* Be clear on exactly what needs to be let go of; be clear on exactly what the new form (habit, lifestyle, relationship) looks like; be clear on what’s motivating you. These subjects are often more than what they seem on superficial examination–what may seem like a noble reason for change can, on deeper integrity-checking, actually come from a place of angst, fear, pain; what needs to be let go of is sometimes hidden in the subconscious. Thus, 1) sufficient space and time for self-inquiry in the spirit of absolute honesty, desiring to recognize both virtues and faults, and 2) studying the timeless, noble, universal human values, and using these as a standard against which to measure our thoughts, ideas, emotions, motivations, etc. each become crucial habits.
Let’s take the example of an overweight person, borderline diabetic and suffering from sleep apnea. He’s attempted repeatedly–and unsuccessfully–to slim down. If there is an as yet unidentified deeply-rooted emotional attachment to eating as an outlet for nervous energy, eating as a form of control, or food as oral pleasure then this is the relationship that needs to change-transform-die. Without surrendering the old, there can be no new.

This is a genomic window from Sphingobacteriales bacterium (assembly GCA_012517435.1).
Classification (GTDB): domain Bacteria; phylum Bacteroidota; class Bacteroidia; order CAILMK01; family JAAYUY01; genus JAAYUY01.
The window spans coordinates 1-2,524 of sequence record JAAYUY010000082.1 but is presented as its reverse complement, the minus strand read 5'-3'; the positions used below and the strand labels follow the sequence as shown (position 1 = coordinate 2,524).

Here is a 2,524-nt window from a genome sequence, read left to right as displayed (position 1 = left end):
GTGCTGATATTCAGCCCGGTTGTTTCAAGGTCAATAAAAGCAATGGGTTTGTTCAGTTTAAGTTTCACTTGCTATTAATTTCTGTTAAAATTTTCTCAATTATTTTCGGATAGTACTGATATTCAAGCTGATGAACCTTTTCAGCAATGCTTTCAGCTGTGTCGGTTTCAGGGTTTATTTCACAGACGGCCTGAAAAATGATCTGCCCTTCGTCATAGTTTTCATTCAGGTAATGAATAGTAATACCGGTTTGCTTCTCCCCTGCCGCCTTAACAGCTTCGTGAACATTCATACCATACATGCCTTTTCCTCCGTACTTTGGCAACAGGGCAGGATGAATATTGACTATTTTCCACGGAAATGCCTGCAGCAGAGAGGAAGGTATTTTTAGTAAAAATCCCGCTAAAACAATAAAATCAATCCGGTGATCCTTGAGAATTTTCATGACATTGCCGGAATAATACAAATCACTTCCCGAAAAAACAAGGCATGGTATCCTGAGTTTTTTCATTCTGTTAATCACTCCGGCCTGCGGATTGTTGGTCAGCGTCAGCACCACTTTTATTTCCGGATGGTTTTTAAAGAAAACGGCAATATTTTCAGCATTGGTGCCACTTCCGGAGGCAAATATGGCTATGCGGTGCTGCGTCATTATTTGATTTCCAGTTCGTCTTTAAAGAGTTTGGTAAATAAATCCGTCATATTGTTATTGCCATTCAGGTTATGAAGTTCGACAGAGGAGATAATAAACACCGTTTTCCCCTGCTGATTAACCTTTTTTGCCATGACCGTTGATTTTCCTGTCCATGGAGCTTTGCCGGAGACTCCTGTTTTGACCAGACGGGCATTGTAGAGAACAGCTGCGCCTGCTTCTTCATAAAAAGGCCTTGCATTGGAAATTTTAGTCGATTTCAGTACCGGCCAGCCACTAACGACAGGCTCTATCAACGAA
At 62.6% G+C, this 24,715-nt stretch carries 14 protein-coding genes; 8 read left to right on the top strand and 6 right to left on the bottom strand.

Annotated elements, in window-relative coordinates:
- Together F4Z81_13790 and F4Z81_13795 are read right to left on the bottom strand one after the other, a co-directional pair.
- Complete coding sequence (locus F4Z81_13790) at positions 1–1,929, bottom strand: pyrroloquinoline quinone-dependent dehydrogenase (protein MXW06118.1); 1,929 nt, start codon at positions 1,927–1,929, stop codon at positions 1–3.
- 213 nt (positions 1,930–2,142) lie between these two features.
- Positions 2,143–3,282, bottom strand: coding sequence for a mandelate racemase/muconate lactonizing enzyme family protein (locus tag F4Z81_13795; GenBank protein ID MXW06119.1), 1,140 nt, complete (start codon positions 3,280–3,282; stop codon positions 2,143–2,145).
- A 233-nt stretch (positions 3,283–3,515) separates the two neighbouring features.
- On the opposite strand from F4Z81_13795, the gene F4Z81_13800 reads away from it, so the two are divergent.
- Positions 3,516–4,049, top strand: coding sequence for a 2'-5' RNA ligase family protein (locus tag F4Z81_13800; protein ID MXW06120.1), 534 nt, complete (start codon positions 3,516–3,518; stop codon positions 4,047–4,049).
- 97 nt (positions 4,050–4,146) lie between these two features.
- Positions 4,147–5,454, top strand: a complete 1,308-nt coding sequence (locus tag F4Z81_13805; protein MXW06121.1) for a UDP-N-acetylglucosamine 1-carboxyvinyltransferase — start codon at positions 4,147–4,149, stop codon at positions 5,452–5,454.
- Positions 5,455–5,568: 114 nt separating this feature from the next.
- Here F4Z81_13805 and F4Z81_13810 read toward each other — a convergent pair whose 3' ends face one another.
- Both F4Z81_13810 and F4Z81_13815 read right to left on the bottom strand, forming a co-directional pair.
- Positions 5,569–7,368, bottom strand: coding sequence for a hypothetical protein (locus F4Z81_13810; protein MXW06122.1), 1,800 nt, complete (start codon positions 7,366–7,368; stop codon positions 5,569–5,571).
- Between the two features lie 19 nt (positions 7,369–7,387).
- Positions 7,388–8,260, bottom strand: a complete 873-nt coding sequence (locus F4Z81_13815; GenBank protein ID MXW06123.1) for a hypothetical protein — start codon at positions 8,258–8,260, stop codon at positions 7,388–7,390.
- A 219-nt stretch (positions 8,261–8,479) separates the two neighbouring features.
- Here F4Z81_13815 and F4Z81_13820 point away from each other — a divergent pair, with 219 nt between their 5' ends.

Or consider the case of a parent who disciplines her children with harsh words when she sees the house is a mess. In her mind, it’s important to have a clean house, but at a deeper level of self she is really motivated by an intense fear of not having things exactly the way she wants them, and perceives any disobedience as a form of rejection. In this case, the surface motivation and the deep motivation are very different energies.
And how many of us have ourselves been, or know someone who has been, in that place of chronic, persistent dissatisfaction in some relationship (self, work, family, romantic), being able to describe in great detail how much things suck, and yet committing zero energy to identify what ought to be done to improve circumstances? If we don’t know what we want, then how can we steer our ship in any other direction?